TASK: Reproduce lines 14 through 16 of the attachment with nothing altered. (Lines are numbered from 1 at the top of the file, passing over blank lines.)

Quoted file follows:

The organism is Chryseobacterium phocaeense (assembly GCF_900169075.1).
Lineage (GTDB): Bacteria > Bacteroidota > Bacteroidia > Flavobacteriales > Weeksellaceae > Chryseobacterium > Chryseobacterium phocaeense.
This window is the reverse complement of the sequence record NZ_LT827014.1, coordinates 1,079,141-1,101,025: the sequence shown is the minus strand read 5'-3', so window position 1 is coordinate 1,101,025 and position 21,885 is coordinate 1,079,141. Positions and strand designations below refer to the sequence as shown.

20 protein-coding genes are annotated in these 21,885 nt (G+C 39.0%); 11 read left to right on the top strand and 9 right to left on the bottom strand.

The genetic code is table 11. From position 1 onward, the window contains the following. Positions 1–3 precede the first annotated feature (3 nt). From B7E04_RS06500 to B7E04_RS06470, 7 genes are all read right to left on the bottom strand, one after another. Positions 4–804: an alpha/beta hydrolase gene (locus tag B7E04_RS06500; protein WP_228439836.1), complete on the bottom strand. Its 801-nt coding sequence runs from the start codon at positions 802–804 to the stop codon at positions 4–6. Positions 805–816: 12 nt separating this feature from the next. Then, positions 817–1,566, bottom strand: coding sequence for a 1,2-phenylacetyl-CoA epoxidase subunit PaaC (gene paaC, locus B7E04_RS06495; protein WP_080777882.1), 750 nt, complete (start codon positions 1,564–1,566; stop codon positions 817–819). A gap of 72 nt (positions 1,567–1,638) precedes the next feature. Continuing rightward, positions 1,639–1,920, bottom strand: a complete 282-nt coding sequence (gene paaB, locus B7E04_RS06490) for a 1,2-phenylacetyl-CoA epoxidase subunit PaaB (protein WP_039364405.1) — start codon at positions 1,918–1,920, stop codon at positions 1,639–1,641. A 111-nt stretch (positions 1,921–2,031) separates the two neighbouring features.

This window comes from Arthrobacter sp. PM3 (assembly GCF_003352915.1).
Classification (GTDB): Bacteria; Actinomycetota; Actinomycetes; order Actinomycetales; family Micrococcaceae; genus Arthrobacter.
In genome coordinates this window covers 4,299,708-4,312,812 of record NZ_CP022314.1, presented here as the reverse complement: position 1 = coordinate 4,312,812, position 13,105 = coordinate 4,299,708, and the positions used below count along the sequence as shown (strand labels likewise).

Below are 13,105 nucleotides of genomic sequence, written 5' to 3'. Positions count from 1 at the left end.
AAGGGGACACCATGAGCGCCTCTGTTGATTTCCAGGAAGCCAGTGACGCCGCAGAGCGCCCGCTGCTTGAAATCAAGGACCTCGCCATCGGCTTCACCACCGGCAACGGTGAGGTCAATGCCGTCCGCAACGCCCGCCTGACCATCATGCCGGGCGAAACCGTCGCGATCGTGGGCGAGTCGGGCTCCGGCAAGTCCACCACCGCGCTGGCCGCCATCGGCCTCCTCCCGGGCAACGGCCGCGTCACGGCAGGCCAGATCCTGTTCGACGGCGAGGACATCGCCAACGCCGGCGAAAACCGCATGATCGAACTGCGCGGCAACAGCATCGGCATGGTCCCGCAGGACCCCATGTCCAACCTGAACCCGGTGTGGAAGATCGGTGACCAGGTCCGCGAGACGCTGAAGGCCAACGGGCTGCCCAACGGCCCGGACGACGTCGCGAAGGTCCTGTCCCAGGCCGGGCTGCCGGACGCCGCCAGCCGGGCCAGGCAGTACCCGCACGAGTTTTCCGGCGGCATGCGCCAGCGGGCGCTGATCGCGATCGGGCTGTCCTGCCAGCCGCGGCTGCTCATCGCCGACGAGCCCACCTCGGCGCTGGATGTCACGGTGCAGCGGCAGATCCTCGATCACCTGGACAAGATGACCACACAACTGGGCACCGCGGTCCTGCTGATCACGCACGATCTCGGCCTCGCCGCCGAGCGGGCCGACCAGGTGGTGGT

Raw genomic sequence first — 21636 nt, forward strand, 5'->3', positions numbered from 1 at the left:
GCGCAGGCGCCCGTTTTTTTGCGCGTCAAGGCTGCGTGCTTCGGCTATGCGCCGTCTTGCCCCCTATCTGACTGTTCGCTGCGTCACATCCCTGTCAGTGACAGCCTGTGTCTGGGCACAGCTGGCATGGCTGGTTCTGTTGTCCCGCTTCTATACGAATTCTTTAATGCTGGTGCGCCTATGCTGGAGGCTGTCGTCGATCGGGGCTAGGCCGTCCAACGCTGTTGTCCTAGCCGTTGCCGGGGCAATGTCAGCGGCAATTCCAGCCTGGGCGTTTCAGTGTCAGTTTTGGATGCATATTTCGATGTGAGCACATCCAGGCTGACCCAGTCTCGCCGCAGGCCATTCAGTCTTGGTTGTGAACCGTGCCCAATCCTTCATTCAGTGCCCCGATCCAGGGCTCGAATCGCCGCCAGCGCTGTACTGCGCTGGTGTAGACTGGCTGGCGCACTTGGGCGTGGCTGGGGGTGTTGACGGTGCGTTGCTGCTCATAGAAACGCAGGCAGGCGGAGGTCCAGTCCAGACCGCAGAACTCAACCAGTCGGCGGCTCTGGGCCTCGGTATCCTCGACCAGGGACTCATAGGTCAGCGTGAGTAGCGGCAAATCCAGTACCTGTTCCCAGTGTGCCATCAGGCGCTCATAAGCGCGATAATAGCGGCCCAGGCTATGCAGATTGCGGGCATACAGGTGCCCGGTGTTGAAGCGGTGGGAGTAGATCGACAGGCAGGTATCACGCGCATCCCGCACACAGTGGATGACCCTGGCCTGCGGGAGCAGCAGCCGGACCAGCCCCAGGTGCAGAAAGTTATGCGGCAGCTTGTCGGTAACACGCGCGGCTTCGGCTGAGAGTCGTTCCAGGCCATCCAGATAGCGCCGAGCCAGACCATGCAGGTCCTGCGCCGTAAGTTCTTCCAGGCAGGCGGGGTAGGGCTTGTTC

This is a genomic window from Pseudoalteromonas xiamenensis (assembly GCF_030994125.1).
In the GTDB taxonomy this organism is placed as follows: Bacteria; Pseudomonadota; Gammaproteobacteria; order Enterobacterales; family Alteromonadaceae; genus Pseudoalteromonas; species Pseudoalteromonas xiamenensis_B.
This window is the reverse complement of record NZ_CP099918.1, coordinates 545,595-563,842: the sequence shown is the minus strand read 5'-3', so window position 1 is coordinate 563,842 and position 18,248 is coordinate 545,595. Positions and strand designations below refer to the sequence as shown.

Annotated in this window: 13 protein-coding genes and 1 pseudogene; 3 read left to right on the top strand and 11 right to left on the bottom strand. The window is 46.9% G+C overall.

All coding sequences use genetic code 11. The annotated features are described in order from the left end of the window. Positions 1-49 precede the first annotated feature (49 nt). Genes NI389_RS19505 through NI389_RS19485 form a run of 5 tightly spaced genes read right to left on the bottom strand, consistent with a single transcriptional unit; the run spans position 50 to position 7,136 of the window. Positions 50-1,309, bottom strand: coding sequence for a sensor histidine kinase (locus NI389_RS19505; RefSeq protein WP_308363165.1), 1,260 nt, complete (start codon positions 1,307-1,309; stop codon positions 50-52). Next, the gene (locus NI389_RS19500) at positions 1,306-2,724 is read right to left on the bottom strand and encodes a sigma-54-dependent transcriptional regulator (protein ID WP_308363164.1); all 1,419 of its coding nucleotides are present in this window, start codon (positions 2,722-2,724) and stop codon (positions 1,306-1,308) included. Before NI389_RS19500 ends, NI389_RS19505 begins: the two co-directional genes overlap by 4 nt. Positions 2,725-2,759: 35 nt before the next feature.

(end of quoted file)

In the GTDB taxonomy this organism is placed as follows: Bacteria; Pseudomonadota; Gammaproteobacteria; order Enterobacterales; family Alteromonadaceae; genus Pseudoalteromonas; species Pseudoalteromonas xiamenensis_B.
This window is the reverse complement of record NZ_CP099918.1, coordinates 545,595-563,842: the sequence shown is the minus strand read 5'-3', so window position 1 is coordinate 563,842 and position 18,248 is coordinate 545,595. Positions and strand designations below refer to the sequence as shown.

Annotated in this window: 13 protein-coding genes and 1 pseudogene; 3 read left to right on the top strand and 11 right to left on the bottom strand. The window is 46.9% G+C overall.